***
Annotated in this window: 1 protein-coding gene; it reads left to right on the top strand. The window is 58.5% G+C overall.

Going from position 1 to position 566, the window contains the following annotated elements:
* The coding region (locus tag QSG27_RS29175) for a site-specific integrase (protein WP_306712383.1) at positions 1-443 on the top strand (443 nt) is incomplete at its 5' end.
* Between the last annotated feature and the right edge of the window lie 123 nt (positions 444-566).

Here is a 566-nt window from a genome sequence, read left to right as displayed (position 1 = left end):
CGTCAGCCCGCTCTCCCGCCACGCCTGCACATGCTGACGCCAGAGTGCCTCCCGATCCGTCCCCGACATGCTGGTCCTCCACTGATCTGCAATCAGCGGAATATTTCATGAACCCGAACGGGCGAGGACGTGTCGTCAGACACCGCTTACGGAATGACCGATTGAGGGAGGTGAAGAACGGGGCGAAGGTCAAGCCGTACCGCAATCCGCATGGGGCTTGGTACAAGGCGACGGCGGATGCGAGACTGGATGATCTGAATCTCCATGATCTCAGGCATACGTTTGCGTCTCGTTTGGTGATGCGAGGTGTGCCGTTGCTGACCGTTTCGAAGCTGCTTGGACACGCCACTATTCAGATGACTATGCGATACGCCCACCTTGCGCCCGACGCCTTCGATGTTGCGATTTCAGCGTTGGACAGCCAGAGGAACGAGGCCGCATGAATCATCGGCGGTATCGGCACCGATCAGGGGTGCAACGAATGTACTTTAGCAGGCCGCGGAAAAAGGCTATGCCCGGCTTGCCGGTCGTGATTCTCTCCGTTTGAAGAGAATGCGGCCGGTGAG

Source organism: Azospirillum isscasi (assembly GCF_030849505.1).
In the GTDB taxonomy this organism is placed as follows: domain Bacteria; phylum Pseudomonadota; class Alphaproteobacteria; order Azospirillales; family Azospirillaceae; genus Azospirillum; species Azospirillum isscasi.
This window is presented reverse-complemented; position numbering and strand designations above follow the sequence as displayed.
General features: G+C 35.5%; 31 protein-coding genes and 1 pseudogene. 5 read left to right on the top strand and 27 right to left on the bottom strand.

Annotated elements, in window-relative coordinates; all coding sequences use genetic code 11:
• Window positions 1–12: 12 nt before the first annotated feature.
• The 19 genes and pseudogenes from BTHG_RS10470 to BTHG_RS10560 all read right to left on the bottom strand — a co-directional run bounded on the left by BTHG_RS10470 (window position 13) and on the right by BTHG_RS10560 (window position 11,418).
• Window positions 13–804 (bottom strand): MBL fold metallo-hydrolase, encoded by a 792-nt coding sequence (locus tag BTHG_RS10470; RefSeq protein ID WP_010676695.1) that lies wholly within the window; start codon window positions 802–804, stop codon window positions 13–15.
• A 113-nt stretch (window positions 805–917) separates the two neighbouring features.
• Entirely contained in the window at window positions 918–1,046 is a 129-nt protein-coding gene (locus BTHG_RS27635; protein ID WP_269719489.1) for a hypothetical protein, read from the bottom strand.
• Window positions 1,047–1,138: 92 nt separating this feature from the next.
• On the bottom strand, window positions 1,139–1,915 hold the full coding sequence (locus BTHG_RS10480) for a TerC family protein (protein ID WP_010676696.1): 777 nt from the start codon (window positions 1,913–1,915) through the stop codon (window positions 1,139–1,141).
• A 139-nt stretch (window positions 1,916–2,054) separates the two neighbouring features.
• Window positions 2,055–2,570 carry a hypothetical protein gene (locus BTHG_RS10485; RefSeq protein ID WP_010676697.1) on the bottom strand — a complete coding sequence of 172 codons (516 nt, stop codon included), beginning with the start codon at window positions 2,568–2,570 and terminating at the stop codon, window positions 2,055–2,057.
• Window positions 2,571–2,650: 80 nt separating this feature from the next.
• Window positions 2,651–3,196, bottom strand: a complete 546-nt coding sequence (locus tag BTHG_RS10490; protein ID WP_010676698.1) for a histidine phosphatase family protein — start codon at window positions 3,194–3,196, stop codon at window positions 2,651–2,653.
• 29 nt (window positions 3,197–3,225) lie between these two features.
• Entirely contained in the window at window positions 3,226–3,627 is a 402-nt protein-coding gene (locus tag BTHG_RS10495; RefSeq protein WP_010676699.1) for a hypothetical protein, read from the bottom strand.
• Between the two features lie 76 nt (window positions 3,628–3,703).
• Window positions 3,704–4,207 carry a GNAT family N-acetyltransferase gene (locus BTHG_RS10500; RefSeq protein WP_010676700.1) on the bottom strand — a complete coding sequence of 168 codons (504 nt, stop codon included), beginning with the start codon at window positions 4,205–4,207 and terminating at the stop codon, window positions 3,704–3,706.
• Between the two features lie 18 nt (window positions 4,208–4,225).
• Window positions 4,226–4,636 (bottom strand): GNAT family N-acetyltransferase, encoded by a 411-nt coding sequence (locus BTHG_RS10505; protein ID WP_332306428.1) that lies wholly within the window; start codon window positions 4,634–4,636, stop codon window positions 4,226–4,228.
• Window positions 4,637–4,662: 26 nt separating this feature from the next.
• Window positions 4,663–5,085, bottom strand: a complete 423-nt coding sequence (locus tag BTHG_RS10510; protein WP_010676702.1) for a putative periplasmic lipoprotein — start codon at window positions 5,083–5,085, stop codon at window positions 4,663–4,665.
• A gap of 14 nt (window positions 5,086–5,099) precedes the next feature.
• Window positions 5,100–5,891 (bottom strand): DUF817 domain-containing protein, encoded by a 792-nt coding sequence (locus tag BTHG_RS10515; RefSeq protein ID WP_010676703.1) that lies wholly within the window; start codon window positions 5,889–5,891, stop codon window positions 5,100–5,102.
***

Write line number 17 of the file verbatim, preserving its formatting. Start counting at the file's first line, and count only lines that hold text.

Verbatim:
• Window positions 1,047–1,138: 92 nt separating this feature from the next.